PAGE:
Tuesday, 21 June 2011

Moving to a new website

This will be the last post here as I have migrated this blog over to a new website - www.havingaword.com.

Do click on the link and check it out. I will continue to blog about words and language on the blog there.

I'd like to thank everyone who has visited this site and look forward to continuing the conversation either on my new blog/website, or on twitter (feel free to follow me on @suewalder), or even by connecting with you on LinkedIn (http://uk.linkedin.com/in/suewalder).

As Groucho Marx once said: "Time flies like an arrow, fruit flies like a banana".

May your time be fruitful!

Thursday, 19 May 2011

Getting personal: the curse of Downing Street

Everyone appreciates the personal touch, especially when dealing with big organisations and government. Nowadays, 'connecting' and 'engaging' with the general public are the guiding principles of communications professionals everywhere.

And yet striking the right personal note is not as easy as you'd think. And regardless of which political party is in power, writing letters from Downing Street seems to be particularly fraught with difficulty.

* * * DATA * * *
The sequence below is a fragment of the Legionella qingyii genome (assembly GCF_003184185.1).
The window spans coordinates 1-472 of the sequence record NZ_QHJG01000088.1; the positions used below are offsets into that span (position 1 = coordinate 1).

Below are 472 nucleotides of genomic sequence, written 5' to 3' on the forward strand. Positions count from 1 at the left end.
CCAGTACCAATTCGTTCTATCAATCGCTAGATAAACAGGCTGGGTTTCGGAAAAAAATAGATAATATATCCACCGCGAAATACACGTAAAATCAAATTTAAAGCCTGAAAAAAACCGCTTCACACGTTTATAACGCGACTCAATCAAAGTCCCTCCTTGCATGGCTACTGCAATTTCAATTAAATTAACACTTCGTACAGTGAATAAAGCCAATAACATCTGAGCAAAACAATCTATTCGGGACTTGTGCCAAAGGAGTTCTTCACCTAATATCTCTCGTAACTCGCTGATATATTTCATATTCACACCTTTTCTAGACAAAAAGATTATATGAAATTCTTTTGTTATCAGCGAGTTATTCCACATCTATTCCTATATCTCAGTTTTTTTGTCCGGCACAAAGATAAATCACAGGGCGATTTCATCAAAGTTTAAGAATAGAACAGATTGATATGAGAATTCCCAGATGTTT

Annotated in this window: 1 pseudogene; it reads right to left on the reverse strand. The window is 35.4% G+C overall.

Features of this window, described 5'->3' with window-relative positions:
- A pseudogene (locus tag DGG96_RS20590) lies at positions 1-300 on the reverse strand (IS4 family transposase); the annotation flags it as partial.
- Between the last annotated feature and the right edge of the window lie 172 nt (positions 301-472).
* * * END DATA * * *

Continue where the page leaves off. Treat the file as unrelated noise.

Much was made by the media recently of the fact that Downing Street had been sending out letters signed by fictional staff with computer-generated names. This had been standard practice since 2005 after a member of staff from Number 10 was threatened outside her home. Clearly, it was assumed that people like to get word-processed letters with a personal, handwritten signature and the decision was made to use false names.

The truth only emerged after Labour MP Gerald Kaufamn, tried to contact a 'Mrs E Adams', who had signed a letter he had received. Staff at the Downing Street office had to admit she didn't exist.

From now on, no more false names will be used by the Downing Street office. I wonder how letters from staff will be signed off in future?

Two years ago, beleaguered Prime Minister Gordon Brown was accused of being disrespectful to the grieving mother of a soldier who had been killed by a bomb in Afghanistan. What had he done? He had sent her a handwritten note to offer his personal condolences.